Zen and Ninjutsu share a common belief of selflessness and openness to the world.
“Let us all gain happiness by expelling grief, sorrow, and distress from our hearts. Happiness is the supreme satisfaction that this life offers. Dispel dissatisfaction and sorrow, rethink the source to find happiness.”
The previous Grandmaster of Ninjutsu, Takamatsu Sensei, found a balance in the art and in life. He believed that the ninja follows the laws of nature and commits no violence. Understanding nature and understanding Ninjutsu come hand-in-hand as one progresses in the mastery of the art.
Soke Masaaki Hatsumi summarized Takamatsu Sensei’s thoughts in his book The Essence of Ninjutsu:
- Develop an enduring Zen spirit and understand its implications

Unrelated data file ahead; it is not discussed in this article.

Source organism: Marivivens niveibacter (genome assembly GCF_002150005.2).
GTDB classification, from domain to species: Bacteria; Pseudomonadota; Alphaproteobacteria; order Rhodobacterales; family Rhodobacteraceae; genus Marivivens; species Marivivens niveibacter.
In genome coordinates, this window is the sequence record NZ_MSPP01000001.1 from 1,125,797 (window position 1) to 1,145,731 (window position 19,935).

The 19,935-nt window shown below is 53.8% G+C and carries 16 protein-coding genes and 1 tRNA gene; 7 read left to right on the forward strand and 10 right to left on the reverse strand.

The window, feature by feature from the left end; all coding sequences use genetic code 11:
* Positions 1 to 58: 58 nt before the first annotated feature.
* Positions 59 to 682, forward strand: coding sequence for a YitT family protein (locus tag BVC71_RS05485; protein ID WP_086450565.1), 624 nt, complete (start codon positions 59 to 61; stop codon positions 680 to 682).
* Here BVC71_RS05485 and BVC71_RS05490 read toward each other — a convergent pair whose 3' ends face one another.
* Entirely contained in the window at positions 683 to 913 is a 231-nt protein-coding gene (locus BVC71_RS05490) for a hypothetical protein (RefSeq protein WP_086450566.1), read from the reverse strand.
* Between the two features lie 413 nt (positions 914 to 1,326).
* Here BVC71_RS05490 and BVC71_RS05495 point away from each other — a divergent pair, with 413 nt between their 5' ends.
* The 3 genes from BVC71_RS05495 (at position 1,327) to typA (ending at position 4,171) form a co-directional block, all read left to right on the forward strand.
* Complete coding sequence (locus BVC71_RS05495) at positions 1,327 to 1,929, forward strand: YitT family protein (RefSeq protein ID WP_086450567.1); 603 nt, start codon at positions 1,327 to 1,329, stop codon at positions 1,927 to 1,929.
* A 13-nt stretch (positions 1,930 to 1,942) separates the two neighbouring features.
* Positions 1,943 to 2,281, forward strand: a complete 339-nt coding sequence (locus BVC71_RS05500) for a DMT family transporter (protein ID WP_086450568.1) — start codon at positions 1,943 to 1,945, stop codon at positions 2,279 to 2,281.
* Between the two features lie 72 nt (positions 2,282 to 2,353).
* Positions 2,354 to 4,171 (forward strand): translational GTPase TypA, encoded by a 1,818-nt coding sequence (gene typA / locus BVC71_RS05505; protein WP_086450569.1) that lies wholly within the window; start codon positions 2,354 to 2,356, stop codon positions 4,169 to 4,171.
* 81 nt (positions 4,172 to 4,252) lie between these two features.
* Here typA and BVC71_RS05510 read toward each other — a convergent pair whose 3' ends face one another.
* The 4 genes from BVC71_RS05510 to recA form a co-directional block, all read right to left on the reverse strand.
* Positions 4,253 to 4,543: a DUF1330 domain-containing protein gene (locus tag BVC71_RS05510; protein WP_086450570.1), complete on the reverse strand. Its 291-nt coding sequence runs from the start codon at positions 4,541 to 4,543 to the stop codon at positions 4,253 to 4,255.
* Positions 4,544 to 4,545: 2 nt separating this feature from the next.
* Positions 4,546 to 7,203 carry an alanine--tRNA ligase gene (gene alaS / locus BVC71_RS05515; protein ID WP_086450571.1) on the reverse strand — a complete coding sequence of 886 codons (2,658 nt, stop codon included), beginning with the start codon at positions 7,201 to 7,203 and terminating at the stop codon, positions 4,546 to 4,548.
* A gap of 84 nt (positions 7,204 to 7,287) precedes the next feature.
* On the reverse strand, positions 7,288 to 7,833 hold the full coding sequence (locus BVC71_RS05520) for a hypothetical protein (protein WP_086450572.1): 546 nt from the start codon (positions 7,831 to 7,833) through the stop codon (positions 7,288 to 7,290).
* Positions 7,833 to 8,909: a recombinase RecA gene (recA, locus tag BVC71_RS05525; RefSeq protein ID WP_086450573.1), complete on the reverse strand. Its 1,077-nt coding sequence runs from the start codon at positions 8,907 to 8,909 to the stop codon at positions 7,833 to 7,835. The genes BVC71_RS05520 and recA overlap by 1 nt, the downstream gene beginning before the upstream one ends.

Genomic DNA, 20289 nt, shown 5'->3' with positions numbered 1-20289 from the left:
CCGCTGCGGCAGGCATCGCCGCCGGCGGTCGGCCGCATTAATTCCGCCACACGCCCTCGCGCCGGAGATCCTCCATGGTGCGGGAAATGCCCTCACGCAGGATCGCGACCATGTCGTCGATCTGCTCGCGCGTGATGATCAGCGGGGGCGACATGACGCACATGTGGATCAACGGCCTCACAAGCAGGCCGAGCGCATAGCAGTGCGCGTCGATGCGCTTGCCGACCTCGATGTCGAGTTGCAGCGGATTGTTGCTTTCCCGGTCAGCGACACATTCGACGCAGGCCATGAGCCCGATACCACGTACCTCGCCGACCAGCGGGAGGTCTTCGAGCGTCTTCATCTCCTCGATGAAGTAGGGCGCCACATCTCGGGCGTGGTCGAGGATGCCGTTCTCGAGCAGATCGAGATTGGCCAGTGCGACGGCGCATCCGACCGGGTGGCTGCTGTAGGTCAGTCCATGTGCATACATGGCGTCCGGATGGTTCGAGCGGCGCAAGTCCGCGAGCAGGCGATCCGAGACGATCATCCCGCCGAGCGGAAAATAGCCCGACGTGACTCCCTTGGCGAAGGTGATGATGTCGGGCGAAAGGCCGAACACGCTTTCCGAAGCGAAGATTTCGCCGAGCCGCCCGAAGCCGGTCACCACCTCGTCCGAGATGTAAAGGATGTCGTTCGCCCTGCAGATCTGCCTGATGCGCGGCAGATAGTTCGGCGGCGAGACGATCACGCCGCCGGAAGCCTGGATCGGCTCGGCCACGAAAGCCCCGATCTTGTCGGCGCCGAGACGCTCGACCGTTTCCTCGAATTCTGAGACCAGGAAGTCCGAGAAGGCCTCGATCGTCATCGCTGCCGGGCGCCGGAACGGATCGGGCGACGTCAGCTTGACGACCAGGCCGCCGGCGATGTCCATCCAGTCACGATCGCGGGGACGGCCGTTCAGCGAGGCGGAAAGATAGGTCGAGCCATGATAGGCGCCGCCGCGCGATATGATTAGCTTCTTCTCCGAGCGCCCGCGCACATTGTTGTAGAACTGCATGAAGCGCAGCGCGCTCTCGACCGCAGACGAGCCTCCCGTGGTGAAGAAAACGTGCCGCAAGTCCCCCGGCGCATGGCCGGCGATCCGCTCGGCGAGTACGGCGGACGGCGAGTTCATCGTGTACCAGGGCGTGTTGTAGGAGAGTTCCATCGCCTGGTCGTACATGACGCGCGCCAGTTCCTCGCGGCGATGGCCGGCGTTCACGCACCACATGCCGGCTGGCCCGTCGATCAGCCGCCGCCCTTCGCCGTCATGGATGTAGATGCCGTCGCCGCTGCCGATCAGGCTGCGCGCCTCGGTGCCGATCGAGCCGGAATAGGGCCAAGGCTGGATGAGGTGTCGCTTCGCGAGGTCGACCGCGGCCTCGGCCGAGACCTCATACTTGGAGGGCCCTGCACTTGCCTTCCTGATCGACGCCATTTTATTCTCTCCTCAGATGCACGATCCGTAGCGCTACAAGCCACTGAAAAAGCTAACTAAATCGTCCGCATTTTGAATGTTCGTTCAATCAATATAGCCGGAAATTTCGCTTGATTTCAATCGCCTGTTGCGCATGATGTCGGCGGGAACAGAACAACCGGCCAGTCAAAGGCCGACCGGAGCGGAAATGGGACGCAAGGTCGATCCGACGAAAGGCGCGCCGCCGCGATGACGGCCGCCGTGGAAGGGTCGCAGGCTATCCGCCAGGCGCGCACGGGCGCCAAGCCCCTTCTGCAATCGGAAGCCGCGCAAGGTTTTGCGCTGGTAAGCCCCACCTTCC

- Become aware of sincerity and faith
- Self-reflection and self-realization, then thankfulness and benevolence, are to be pursued
Find peace in the practice of zen and Ninjutsu
As practitioners of Ninjutsu, we are learning to be at peace with ourselves and the world around us. Zen and Ninjutsu are tools for us to become more aware.
Parents, what aspects of Zen and Ninjutsu could help your child grow in their confidence? How could self-reflection and self-realization change their habits or improve their life and yours?
Adults, when do you find yourself feeling lost or unsure? How could understanding yourself better help to open you up to new opportunities?
Call us at Quest Martial Arts Ann Arbor to schedule your first lesson and find your zen! We have classes for ages 4 and up. Ninjutsu is a self defense based art and our adults love it! Our number is 734-332-1800. Our web address is Quest-MartialArts.com
Hatsumi, M. (1988). Essence of Ninjutsu. New York: Mc-Graw Hill.